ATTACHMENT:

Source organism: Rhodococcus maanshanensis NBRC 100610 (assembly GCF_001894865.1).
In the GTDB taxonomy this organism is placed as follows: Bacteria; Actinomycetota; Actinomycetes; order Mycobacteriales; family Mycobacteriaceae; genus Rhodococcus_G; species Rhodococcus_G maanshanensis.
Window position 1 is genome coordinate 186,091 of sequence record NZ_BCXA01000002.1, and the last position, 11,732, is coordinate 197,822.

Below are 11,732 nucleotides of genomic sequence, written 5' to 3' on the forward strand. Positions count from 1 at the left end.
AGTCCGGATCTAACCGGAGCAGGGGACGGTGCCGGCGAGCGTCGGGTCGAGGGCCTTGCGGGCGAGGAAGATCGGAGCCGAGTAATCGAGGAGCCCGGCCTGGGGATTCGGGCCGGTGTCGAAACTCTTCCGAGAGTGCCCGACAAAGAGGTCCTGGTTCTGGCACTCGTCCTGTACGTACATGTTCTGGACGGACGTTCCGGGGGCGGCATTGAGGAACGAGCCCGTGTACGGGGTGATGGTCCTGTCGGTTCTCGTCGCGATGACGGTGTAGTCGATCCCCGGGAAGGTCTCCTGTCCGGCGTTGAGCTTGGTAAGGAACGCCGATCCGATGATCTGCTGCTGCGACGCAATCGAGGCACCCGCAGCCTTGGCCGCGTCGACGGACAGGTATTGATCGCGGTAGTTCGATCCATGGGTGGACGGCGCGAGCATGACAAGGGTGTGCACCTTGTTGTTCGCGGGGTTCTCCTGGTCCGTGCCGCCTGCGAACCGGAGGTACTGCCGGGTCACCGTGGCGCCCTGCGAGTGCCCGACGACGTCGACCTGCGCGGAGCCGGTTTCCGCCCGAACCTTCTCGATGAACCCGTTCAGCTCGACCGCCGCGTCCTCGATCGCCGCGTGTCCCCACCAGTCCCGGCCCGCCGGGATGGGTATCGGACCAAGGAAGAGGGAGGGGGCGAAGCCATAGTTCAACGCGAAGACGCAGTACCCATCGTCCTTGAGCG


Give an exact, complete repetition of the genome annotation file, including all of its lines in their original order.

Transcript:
Source organism: Rhodococcus maanshanensis NBRC 100610 (assembly GCF_001894865.1).
In the GTDB taxonomy this organism is placed as follows: Bacteria; Actinomycetota; Actinomycetes; order Mycobacteriales; family Mycobacteriaceae; genus Rhodococcus_G; species Rhodococcus_G maanshanensis.
Window position 1 is genome coordinate 186,091 of sequence record NZ_BCXA01000002.1, and the last position, 11,732, is coordinate 197,822.

Below are 11,732 nucleotides of genomic sequence, written 5' to 3' on the forward strand. Positions count from 1 at the left end.
AGTCCGGATCTAACCGGAGCAGGGGACGGTGCCGGCGAGCGTCGGGTCGAGGGCCTTGCGGGCGAGGAAGATCGGAGCCGAGTAATCGAGGAGCCCGGCCTGGGGATTCGGGCCGGTGTCGAAACTCTTCCGAGAGTGCCCGACAAAGAGGTCCTGGTTCTGGCACTCGTCCTGTACGTACATGTTCTGGACGGACGTTCCGGGGGCGGCATTGAGGAACGAGCCCGTGTACGGGGTGATGGTCCTGTCGGTTCTCGTCGCGATGACGGTGTAGTCGATCCCCGGGAAGGTCTCCTGTCCGGCGTTGAGCTTGGTAAGGAACGCCGATCCGATGATCTGCTGCTGCGACGCAATCGAGGCACCCGCAGCCTTGGCCGCGTCGACGGACAGGTATTGATCGCGGTAGTTCGATCCATGGGTGGACGGCGCGAGCATGACAAGGGTGTGCACCTTGTTGTTCGCGGGGTTCTCCTGGTCCGTGCCGCCTGCGAACCGGAGGTACTGCCGGGTCACCGTGGCGCCCTGCGAGTGCCCGACGACGTCGACCTGCGCGGAGCCGGTTTCCGCCCGAACCTTCTCGATGAACCCGTTCAGCTCGACCGCCGCGTCCTCGATCGCCGCGTGTCCCCACCAGTCCCGGCCCGCCGGGATGGGTATCGGACCAAGGAAGAGGGAGGGGGCGAAGCCATAGTTCAACGCGAAGACGCAGTACCCATCGTCCTTGAGCG